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Combined atomic force microscopy and side-view optical imaging for mechanical studies of cells

Abstract

The mechanical rigidity of cells and adhesion forces between cells are important in various biological processes, including cell differentiation, proliferation and tissue organization. Atomic force microscopy has emerged as a powerful tool to quantify the mechanical properties of individual cells and adhesion forces between cells. Here we demonstrate an instrument that combines atomic force microscopy with a side-view fluorescent imaging path that enables direct imaging of cellular deformation and cytoskeletal rearrangements along the axis of loading. With this instrument, we directly observed cell shape under mechanical load, correlated changes in shape with force-induced ruptures and imaged formation of membrane tethers during cell-cell adhesion measurements. Additionally, we observed cytoskeletal reorganization and stress-fiber formation while measuring the contractile force of an individual cell. This instrument can be a useful tool for understanding the role of mechanics in biological processes.

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Figure 1: Concept of side-view AFM.
Figure 2: Measurement of adhesion between leukocyte and endothelial cell.
Figure 3: Contraction of U2OS cell against load.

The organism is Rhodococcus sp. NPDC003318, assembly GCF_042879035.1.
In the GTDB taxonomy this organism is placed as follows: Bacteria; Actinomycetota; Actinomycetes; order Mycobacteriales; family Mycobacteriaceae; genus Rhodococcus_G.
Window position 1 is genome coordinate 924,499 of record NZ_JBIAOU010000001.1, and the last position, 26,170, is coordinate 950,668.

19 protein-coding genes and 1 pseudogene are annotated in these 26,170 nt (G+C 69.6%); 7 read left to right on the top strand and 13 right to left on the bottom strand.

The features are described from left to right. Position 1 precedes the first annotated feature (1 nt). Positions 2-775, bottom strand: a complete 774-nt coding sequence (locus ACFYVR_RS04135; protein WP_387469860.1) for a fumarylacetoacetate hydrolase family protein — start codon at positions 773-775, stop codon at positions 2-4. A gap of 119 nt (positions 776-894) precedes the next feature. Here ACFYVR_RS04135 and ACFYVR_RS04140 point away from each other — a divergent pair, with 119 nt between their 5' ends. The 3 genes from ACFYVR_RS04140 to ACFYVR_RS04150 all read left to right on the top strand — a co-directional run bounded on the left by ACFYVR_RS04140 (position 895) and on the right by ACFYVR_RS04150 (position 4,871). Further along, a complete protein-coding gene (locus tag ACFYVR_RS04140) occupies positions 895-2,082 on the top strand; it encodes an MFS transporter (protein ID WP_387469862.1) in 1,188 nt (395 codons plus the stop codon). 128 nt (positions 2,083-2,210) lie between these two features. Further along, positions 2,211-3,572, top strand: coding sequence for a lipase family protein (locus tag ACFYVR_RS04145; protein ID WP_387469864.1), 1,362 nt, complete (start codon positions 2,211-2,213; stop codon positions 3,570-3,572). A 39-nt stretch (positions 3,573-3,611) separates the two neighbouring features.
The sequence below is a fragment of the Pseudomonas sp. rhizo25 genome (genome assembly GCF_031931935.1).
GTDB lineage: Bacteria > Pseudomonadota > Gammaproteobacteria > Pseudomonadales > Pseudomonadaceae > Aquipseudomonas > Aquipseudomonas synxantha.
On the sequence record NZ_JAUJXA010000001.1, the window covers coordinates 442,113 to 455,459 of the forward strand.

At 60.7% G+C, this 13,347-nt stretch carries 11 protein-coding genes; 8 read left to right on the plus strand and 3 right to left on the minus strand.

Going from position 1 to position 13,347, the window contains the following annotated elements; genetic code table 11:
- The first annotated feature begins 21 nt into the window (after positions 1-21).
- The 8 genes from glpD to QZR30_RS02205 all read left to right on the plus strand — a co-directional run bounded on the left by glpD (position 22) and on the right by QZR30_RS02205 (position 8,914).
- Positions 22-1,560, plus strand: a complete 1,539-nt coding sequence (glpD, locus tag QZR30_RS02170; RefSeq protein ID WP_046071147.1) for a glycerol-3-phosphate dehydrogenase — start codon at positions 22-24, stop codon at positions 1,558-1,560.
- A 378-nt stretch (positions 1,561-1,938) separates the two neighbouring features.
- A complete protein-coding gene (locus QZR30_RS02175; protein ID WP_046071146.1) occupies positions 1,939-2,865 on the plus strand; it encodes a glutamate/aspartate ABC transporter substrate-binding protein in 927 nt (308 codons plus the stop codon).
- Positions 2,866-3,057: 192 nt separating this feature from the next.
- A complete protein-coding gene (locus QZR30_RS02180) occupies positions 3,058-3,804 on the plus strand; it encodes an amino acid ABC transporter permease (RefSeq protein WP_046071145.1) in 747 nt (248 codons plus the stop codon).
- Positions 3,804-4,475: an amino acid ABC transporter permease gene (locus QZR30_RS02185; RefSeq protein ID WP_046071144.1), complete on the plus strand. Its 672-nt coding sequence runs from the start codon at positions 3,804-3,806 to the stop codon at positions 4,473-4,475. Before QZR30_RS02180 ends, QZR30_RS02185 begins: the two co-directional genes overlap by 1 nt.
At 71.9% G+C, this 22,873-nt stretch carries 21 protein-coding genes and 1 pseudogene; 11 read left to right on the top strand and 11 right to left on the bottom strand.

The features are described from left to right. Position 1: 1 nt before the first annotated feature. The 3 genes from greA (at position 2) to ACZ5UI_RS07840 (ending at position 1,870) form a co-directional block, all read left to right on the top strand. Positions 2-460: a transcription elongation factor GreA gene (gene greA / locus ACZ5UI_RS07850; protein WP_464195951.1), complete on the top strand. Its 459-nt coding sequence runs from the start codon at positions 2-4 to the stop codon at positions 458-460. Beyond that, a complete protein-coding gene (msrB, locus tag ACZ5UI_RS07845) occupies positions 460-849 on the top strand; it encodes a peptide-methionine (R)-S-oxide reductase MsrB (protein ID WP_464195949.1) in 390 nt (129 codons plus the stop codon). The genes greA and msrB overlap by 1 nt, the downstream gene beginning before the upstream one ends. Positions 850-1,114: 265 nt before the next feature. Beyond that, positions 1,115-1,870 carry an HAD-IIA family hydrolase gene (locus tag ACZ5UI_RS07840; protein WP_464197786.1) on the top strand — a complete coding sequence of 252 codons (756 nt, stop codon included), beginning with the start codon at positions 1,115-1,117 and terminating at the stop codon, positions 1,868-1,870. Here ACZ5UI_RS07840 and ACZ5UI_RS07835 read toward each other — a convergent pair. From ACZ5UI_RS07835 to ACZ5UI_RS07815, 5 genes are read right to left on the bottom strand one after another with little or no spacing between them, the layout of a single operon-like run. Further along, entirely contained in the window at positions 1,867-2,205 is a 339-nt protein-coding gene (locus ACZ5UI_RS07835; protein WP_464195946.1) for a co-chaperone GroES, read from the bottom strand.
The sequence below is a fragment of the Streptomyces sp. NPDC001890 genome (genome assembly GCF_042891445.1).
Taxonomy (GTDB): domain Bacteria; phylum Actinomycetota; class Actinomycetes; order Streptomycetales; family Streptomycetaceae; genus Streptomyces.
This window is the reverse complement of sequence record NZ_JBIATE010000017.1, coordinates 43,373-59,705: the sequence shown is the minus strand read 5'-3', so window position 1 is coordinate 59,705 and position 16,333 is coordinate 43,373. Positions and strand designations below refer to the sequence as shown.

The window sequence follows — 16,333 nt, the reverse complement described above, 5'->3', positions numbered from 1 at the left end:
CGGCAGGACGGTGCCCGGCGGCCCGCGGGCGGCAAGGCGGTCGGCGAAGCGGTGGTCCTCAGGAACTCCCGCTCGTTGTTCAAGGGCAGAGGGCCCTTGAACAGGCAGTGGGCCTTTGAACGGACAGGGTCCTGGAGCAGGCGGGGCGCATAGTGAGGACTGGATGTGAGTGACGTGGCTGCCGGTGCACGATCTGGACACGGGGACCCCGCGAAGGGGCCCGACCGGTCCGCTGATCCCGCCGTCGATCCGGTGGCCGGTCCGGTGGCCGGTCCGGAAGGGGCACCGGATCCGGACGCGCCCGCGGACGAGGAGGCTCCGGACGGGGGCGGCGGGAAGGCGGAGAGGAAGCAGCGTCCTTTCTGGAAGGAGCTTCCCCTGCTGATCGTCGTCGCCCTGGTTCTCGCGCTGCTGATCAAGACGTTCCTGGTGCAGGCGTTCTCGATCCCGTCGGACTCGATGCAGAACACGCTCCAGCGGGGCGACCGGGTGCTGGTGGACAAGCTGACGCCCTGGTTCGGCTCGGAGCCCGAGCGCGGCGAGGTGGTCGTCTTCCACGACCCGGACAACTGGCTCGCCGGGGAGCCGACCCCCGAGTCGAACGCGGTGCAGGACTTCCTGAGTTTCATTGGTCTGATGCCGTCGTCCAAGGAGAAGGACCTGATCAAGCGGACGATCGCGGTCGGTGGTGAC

Figure 4: Contractile force of U2OS cell exceeds force of adhesion to bottom surface.

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Acknowledgements

We thank J.W. Shaevitz, M. Van Duijn, M.J. Rosenbluth, A. Crow and all members of the Fletcher laboratory for helpful discussions, and B. Zuchero (University of California San Francisco) for the gift of GFP-transfected U2OS cells used in initial experiments. This work was supported by a US National Science Foundation graduate research fellowship (O.C.); a US National Institutes of Health National Research Service Award, Hammond research fellowship and Hartwell biomedical research fellowship (W.A.L.), and a National Institutes of Health R01 grant (D.A.F.).

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Correspondence to Daniel A Fletcher.

Supplementary information

Supplementary Text and Figures

Supplementary Figures 1–2 (PDF 3214 kb)

Supplementary Video 1

Side-view video of leukocyte shape during leukocyte cell-endothelial cell adhesion measurement. This video is taken from the experiment described in Figure 2. Video is composed of 41 images taken in intervals of 1 second. Scale bar, 10 μm. (MOV 2232 kb)

Supplementary Video 2

Side-view video of U2OS contraction. This video is taken from the experiment described in Figure 3. Images of GFP-actin are taken approximately every 30 seconds over 17 minutes. Scale bar, 10 μm. (MOV 4624 kb)

Supplementary Video 3

Side-view video of U2OS contraction experiment showing rupturing of adhesion to surface. As in the experiment described in Figure 4, the U2OS cell pulls the cantilever down towards the sample surface as it contracts, resulting in an increasing tensional force applied by the cantilever across the cell. Images of GFP-actin are taken approximately every 15 seconds over 63 minutes. Fibers are observed to form in the video, and de-adhesion occurs due to rupture of the adhesion between the U2OS cell and the fibronectin-coated surface. Scale bar, 10 μm. (MOV 2788 kb)

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Chaudhuri, O., Parekh, S., Lam, W. et al. Combined atomic force microscopy and side-view optical imaging for mechanical studies of cells. Nat Methods 6, 383–387 (2009). https://doi.org/10.1038/nmeth.1320

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